I have a patient that was admitted for hyponatremia. She is alert and oriented x3. Her vital signs are 97.7-86-16-88/46. Lab values Na:127, K:4.5, Cl:97, co2:25, Bun:11, Cr: 0.70. Her wbc, rbc, Hg, hct, and platelets are all WNL. When she came in admitted on 12/1 she hadn't voided since 11/29. She is on a fluid restriction of 1200ml/day. She came saying she hadnt eaten much in the past few days and has been drinking a lot of beer and water. She drinks on average 2 beers a day she says. She also has a past medical hx of HTN, chronic bronchitis, hypothyroidism, and osteoporosis. I was wondering if anyone could help me with some possible nursing diagnosises! THANKS!!

Daytonite, BSN, RN

4 Articles; 14,603 Posts

Specializes in med/surg, telemetry, IV therapy, mgmt. Has 40 years experience.

a patient who says they drink a lot of beer and water and then only admit to drinking an average of 2 beers a day probably has a drinking problem. they are not being truthful with you and most likely are in denial of their drinking problem.

nursing diagnoses all have defining characteristics so you need to make a list of the symptoms this patient does have in order to see what does match with the defining characteristics of the nursing diagnoses. part of your assessment includes examining and looking up the signs, symptoms, complications and pathophysiology of her medical conditions:

  • hyponatremia (na 127) - did you assess her for s/s of dehydration?
  • htn - she has a really low blood pressure now, what's happened?
  • chronic bronchitis - did you assess her lungs?
  • hypothyroidism
  • osteoporosis - did you assess her mobility?
  • medical treatment
    • on a fluid restriction of 1200ml/day - why do you suppose the doc ordered this? what medical problem do you think he suspects is going on that would cause him to restrict the amount of fluid the patient should have going through their kidneys and why?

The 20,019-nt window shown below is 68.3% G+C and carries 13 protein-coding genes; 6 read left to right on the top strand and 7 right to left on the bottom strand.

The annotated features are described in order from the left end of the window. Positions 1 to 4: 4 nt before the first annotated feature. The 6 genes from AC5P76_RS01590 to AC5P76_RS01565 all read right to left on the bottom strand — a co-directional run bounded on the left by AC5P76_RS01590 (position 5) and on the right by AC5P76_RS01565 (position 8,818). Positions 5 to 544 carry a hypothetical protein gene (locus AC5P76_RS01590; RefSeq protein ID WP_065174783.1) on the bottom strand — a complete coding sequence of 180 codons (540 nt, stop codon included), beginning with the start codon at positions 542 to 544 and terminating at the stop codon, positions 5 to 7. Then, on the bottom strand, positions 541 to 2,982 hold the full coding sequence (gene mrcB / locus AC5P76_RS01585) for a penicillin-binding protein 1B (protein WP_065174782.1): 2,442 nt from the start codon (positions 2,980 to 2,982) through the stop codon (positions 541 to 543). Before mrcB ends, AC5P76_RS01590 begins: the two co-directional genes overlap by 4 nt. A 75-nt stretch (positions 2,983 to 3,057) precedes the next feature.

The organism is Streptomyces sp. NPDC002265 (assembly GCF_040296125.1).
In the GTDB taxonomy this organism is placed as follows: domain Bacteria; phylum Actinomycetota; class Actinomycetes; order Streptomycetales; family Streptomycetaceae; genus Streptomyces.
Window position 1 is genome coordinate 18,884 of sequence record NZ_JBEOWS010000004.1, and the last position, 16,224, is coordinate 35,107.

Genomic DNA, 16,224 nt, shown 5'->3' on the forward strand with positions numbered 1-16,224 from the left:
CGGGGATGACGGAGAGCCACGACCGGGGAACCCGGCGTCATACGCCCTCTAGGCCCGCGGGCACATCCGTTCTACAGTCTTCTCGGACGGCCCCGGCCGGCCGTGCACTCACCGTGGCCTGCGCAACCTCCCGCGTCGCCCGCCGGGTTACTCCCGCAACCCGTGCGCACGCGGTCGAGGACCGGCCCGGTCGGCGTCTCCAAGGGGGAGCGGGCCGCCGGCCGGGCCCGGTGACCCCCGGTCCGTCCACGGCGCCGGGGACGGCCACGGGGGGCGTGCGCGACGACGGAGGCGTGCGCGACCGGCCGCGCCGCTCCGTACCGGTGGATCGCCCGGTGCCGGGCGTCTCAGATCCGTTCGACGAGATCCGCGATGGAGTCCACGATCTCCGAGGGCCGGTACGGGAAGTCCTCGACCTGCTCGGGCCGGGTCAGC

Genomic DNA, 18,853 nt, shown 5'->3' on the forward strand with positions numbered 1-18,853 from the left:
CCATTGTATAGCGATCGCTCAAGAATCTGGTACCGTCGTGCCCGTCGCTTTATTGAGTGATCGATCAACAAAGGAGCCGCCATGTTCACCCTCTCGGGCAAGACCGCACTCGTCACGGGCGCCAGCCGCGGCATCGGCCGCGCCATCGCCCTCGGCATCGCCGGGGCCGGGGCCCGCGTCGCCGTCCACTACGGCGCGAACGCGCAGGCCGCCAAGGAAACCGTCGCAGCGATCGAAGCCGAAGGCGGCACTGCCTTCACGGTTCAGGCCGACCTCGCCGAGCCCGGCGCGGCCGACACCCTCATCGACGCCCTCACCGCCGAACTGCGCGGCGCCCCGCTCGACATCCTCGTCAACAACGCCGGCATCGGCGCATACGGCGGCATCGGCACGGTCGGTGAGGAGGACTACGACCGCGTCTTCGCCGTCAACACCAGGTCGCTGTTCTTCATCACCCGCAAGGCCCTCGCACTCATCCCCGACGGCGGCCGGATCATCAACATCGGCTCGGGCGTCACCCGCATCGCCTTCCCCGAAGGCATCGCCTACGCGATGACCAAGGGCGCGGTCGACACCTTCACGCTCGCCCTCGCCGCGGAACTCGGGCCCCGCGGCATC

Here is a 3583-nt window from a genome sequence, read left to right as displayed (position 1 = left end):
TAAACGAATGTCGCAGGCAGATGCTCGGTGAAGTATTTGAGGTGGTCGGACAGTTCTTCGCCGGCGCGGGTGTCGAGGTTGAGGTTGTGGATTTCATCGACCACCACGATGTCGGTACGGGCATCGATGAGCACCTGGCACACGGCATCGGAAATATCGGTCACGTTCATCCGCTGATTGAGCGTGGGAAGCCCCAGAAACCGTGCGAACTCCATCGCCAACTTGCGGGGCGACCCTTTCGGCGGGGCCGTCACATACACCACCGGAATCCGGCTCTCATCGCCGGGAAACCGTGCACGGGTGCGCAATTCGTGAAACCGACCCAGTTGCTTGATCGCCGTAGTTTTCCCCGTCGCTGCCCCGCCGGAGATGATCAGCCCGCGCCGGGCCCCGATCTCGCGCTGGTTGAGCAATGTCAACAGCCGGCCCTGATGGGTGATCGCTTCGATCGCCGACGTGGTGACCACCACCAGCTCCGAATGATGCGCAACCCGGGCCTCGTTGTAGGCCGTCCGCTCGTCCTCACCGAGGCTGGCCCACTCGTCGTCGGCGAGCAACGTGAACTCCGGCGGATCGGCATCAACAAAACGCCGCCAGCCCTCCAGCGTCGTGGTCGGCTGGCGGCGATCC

the only symptoms you have otherwise provided are the following:

  • b/p 88/46 - this is a really low blood pressure
  • no voiding x 2 days - is this being investigated? is the bladder and urine being tested for infection or voiding problems such as urinary retention?
  • has been drinking a lot of beer and water (average 2 beers a day) - i've already said i think she may not be truthful about this. is she an alcoholic, do you think?

match your abnormal assessment data to likely nursing diagnoses, decide on the nursing diagnoses to use. . .

  • decreased cardiac output
  • decreased fluid volume

i think there is a lot more assessment data that could be added here. go back, read up on the other diseases this lady has as well as the medications she's getting and see what else emerges that you have accidentally overlooked. i suspect this lady is a sick cookie and there is just a lot you are not seeing.

Unfortunately this is all the information I have at the current time. This is the info I collected from her chart. I don't actually get to care for my patient until tomorrow and do a full physical assessment until then.

Daytonite, BSN, RN

4 Articles; 14,603 Posts

Specializes in med/surg, telemetry, IV therapy, mgmt. Has 40 years experience.

i see. then, you look at the signs and symptoms of hyponatremia:

  • increased pulse (tachycardia)
  • weak, thready peripheral pulses
  • flat neck veins
  • increased respiratory rate
  • decreased blood pressure (hypotension)
  • decreased body weight
  • thick, slurred speech
  • anorexia
  • nausea/vomiting/abdominal cramps
  • oliguria
  • anuria
  • lethargy/malaise
  • headache
  • confusion
  • muscular twitching
  • seizures
  • coma
  • respiratory arrest

and see what possible nursing diagnoses might shake out. do you notice that hypotension is sitting on that list? interesting, huh? so, is the poor appetite and auria which the patient reported. this patient definitely has the symptoms of a sodium imbalance. how can we diagnose that?

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